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VGL Scientists Named to Forensic Science Standards Organization

November 13, 2014

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The Organization for Scientific Area Committees, established to coordinate development of standards and guidelines for the forensic science community, has named 402 new members to 23 subcommittees on forensic disciplines ranging from firearms to DNA analysis. (Image credit: NIST)

Two forensic researchers in the school’s Veterinary Genetics Laboratory were recently selected to serve on the first centralized organization to establish standards and guidelines for the forensic science community. Christina Lindquist and Jenny Giles are among 402 experts (from 898 total applicants) chosen by the U.S. Commerce Department’s National Institute of Standards and Technology (NIST) to assist the Organization for Scientific Area Committees (OSAC).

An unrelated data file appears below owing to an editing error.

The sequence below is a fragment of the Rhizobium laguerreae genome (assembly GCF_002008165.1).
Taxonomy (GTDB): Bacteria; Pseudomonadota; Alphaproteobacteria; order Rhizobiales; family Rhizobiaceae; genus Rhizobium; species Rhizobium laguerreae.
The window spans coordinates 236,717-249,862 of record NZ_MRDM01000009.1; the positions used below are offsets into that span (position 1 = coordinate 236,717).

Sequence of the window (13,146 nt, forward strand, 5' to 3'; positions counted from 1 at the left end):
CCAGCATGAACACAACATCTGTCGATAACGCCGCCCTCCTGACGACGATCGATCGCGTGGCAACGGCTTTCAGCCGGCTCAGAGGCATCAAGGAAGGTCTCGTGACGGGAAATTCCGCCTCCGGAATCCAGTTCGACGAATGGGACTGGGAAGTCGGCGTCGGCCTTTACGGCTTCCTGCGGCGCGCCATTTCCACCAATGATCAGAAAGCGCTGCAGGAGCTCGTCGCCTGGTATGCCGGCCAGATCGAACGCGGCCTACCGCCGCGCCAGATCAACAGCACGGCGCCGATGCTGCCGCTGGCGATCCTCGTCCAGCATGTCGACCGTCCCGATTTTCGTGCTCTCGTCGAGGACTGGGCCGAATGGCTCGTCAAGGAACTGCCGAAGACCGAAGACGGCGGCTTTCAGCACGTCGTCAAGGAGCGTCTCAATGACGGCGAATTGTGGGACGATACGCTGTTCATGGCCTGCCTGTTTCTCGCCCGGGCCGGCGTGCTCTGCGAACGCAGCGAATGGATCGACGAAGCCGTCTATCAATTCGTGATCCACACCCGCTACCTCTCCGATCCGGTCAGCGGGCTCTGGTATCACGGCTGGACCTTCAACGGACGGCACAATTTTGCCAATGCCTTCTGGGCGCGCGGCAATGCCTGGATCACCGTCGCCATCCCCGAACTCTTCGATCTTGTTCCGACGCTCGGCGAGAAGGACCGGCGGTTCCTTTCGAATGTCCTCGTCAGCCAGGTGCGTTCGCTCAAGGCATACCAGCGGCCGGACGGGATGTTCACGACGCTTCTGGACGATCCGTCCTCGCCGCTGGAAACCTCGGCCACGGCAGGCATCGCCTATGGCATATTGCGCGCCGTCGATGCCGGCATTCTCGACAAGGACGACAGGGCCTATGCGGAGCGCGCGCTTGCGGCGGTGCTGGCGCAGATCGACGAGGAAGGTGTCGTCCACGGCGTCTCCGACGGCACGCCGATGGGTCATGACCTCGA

“This organization (OSAC) is the first real move to centralize standards for all disciplines of forensic science in the United States,” said Lindquist who will assume directorship of the VGL Forensic Unit in December. “It is quite exciting for our laboratory to be involved.”

The experts will serve on 23 subcommittees of the five Scientific Area Committees including: Biology/DNA, Chemistry/Instrumental Analysis, Crime Scene/Death Investigation, Digital/Multimedia and Physics/Pattern Interpretation. Giles and Lindquist will serve on the subcommittee on Wildlife Forensics and focus on standards and guidelines related to application of a range of scientific disciplines to legal cases involving non-human biological evidence. These disciplines include genetics, morphology, chemistry, pathology, anthropology and veterinary sciences. The organization is bringing a uniform structure to what was previously an ad hoc system with the goal of improving the quality and consistency of forensic science in the United States.